In this week’s blog post we wanted to ask our frequent readers a question they may not have considered before. The question stems from a recent survey conducted by a parenting website called Netmums, which asked parents and children what affect a divorce had on them. But even though both adults and children are going through the divorce together, the answers provided in the survey prove that they are not having the same experience and that many parents are unaware of how the divorce is really affecting their children.
Of the 1,000 parents and 100 children who were surveyed, less than one percent of parents were aware that their child had turned to drugs or alcohol to cope with the divorce. Not so surprising to many was the fact that while many parents felt that their children were coping perfectly with their divorce (approximately 77 percent responded this way), 39 percent of children admitted that they were hiding their true feelings and only about 18 percent of children said they were happy that their parents had separated.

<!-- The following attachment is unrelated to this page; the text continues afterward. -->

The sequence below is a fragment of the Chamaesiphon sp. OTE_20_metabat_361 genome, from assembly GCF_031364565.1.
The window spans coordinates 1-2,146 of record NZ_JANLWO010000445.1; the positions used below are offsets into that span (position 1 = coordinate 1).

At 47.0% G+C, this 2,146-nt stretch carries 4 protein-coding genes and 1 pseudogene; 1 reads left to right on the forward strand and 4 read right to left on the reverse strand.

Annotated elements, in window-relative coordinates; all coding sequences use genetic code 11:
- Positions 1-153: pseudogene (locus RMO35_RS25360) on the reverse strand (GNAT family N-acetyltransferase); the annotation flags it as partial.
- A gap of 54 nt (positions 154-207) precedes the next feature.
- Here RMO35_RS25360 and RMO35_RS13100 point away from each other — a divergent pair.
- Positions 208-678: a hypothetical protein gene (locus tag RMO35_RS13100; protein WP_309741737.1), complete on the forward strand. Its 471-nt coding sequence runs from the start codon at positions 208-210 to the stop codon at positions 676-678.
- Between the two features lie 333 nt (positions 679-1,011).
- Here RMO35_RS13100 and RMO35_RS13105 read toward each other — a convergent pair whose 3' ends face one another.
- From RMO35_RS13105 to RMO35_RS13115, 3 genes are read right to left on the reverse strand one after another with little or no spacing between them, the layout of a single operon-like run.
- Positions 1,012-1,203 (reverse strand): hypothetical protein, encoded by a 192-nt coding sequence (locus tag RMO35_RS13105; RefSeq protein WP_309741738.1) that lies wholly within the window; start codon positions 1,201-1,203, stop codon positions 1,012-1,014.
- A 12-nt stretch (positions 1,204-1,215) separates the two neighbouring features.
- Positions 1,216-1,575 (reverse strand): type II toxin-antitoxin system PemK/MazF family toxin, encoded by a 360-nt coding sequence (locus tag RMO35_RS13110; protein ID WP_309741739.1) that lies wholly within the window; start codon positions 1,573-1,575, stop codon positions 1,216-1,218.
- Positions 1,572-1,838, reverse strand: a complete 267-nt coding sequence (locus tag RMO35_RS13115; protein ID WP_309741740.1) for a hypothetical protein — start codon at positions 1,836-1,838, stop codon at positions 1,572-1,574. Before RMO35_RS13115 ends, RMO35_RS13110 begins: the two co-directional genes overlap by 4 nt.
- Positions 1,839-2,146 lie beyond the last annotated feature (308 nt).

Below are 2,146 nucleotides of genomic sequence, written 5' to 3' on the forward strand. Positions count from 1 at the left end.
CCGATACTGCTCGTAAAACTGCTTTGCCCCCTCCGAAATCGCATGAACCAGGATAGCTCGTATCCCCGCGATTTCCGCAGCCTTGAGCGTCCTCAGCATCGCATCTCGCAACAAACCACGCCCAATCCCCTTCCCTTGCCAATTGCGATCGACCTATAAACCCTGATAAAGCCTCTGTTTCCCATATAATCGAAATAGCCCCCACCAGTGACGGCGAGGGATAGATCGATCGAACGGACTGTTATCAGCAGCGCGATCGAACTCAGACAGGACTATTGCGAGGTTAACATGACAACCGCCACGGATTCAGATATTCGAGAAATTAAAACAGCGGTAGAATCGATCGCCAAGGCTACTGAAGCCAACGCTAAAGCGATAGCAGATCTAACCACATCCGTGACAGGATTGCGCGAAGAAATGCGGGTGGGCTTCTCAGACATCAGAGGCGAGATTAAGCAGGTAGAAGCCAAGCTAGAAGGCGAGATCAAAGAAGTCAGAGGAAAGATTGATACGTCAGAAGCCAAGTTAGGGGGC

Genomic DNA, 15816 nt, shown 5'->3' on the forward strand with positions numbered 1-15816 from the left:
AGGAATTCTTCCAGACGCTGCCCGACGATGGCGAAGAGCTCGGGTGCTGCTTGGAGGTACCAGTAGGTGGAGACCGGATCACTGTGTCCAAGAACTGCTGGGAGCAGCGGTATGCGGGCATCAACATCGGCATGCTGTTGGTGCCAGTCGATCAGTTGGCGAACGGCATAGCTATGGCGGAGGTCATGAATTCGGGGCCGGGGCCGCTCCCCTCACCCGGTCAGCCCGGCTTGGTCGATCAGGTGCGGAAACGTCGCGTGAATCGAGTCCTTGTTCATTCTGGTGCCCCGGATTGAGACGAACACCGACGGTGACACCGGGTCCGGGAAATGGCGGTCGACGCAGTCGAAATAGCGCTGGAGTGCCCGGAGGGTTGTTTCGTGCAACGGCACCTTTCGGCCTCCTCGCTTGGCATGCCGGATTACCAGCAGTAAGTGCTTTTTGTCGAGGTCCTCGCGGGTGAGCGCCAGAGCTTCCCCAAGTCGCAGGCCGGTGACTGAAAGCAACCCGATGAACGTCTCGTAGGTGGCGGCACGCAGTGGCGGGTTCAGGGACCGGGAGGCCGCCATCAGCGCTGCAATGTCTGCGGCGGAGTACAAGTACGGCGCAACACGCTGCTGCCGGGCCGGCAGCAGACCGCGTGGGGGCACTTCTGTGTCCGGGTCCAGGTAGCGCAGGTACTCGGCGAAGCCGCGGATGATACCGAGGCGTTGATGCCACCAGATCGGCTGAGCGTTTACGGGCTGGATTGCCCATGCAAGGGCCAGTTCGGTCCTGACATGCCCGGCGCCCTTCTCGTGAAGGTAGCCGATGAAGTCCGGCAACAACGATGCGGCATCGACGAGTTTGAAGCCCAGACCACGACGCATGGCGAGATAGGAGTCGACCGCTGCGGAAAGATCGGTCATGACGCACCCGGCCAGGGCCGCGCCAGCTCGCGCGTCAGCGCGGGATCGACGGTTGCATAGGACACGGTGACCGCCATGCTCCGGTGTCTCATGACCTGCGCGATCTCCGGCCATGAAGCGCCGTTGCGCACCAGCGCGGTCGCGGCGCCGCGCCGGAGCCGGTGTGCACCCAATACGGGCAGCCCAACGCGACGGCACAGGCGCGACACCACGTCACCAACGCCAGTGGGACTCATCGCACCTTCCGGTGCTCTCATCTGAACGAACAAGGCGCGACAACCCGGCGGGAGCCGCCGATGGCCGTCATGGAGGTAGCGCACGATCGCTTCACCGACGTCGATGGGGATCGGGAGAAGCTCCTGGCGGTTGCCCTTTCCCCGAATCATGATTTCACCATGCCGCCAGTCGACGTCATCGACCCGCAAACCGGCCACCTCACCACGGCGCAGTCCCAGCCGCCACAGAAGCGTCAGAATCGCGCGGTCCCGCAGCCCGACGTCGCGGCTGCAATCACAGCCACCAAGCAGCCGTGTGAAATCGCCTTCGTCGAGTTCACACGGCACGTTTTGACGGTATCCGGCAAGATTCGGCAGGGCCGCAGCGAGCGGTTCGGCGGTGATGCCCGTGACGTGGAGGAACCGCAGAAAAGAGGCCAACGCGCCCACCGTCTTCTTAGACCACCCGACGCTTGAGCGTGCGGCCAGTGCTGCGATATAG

Some of the more startling statistics found by the survey were the number of children who experienced severe depression because of a divorce and the number of parents who were unaware of this fact. Eleven percent of children polled admitted to engaging in self-harm while approximately six percent say they considered suicide. Much like the parents whose children were drinking and using drugs to cope with the divorce, only about one percent of parents knew that their children were using self-harm as a way of coping with the situation.
While this survey only shows a snapshot of a small number of families going through divorce, the findings might make some of our readers wonder the impact their own divorce is having on their children. Perhaps their own situation will not be as tumultuous, but if it is, addressing it now could prevent it from spiraling and creating more problems down the road.
Source: My Fox Philly, “New Survey Sheds Light On Real Impact Of Divorce,” Dec. 30, 2013